Egon Schiele was an Austrian painter. A protégé of Gustav Klimt, Schiele was a major figurative painter of the early 20th century. His work is noted for its intensity, and the many self-portraits the artist produced...

    , Amedeo Modigliani
    Amedeo Modigliani
    Amedeo Clemente Modigliani was an Italian painter and sculptor who worked mainly in France. Primarily a figurative artist, he became known for paintings and sculptures in a modern style characterized by mask-like faces and elongation of form...

    , Chaim Soutine
    Chaim Soutine
    Chaïm Soutine was a Jewish painter from Belarus. Soutine made a major contribution to the expressionist movement while living in Paris....

  • New Objectivity
    New Objectivity
    The New Objectivity is a term used to characterize the attitude of public life in Weimar Germany as well as the art, literature, music, and architecture created to adapt to it...

     - Max Beckmann
    Max Beckmann
    Max Beckmann was a German painter, draftsman, printmaker, sculptor, and writer. Although he is classified as an Expressionist artist, he rejected both the term and the movement...

    , Otto Dix
    Otto Dix
    Wilhelm Heinrich Otto Dix was a German painter and printmaker, noted for his ruthless and harshly realistic depictions of Weimar society and the brutality of war. Along with George Grosz, he is widely considered one of the most important artists of the Neue Sachlichkeit.-Early life and...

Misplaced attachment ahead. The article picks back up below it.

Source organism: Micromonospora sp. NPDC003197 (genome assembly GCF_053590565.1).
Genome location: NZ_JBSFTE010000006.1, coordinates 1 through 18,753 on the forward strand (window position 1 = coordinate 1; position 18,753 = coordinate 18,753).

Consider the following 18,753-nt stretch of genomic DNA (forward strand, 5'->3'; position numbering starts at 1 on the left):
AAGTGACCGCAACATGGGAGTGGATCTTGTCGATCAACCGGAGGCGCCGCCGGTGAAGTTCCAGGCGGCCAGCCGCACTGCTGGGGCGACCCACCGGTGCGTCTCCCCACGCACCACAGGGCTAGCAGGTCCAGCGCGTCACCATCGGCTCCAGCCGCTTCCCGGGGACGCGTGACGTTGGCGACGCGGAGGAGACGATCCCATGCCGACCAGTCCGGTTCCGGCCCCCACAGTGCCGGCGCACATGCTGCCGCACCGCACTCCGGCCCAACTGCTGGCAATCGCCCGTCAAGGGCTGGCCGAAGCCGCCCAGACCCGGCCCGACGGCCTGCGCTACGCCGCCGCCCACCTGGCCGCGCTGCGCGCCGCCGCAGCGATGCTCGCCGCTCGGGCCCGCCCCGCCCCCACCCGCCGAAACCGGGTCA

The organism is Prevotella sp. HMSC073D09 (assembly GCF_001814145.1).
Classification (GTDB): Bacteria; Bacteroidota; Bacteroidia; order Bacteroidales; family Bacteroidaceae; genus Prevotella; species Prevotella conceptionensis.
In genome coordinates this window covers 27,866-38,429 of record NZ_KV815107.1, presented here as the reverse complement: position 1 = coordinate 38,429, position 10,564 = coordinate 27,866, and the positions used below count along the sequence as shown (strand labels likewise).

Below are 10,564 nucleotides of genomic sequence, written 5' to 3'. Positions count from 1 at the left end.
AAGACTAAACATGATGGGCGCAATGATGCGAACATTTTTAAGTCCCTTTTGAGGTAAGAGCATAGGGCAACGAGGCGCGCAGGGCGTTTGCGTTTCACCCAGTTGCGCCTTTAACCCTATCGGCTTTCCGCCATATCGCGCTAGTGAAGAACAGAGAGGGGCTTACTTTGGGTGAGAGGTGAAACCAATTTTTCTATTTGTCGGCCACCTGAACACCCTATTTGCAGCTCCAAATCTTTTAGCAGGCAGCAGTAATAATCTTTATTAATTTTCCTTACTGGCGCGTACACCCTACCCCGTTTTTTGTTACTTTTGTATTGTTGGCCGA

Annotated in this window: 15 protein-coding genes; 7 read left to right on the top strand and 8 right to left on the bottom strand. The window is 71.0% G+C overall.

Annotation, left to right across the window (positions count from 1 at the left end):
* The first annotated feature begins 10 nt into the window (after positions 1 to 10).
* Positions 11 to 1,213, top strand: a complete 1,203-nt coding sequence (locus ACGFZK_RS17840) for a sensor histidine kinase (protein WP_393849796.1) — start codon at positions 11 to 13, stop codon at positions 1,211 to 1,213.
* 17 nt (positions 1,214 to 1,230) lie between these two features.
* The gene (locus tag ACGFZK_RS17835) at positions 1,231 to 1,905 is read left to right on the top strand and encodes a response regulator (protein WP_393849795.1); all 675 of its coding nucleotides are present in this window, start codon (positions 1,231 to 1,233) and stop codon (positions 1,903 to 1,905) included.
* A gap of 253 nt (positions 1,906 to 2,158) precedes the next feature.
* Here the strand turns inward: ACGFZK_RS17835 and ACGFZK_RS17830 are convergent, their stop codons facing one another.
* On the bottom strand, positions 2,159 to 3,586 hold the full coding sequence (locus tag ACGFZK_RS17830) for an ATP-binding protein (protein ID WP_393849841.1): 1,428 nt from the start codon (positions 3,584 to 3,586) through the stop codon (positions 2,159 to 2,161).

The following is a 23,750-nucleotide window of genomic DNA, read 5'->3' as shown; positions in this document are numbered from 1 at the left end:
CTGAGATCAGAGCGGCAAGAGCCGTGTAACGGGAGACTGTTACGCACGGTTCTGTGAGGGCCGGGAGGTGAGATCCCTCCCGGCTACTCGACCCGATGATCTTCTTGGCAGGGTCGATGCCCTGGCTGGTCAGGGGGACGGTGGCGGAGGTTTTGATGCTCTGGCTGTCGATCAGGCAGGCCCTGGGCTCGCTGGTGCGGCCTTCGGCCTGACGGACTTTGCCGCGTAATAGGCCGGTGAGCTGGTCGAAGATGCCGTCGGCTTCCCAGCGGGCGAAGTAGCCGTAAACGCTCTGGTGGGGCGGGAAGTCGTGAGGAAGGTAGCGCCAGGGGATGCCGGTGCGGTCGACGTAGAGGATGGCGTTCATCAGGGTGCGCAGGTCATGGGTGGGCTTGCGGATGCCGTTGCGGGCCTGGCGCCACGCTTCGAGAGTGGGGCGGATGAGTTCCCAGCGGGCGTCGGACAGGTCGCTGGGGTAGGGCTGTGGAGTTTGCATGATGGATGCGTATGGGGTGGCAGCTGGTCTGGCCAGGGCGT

, George Grosz
    George Grosz
    Georg Ehrenfried Groß was a German artist known especially for his savagely caricatural drawings of Berlin life in the 1920s...

  • Figurative painting - Henri Matisse
    Henri Matisse
    Henri Matisse was a French artist, known for his use of colour and his fluid and original draughtsmanship. He was a draughtsman, printmaker, and sculptor, but is known primarily as a painter...

    , Pierre Bonnard
    Pierre Bonnard
    Pierre Bonnard was a French painter and printmaker, as well as a founding member of Les Nabis.-Biography:...

  • American Modernism
    American modernism
    American modernism like modernism in general is a trend of thought that affirms the power of human beings to create, improve, and reshape their environment, with the aid of scientific knowledge, technology and practical experimentation, and is thus in its essence both progressive and optimistic...

     - Stuart Davis
    Stuart Davis (painter)
    Stuart Davis , was an early American modernist painter. He was well known for his jazz influenced, proto pop art paintings of the 1940s and 1950s, bold, brash, and colorful as well as his ashcan pictures in the early years of the 20th century.-Biography:He was born in Philadelphia to Edward Wyatt...

    , Arthur G. Dove, Marsden Hartley
    Marsden Hartley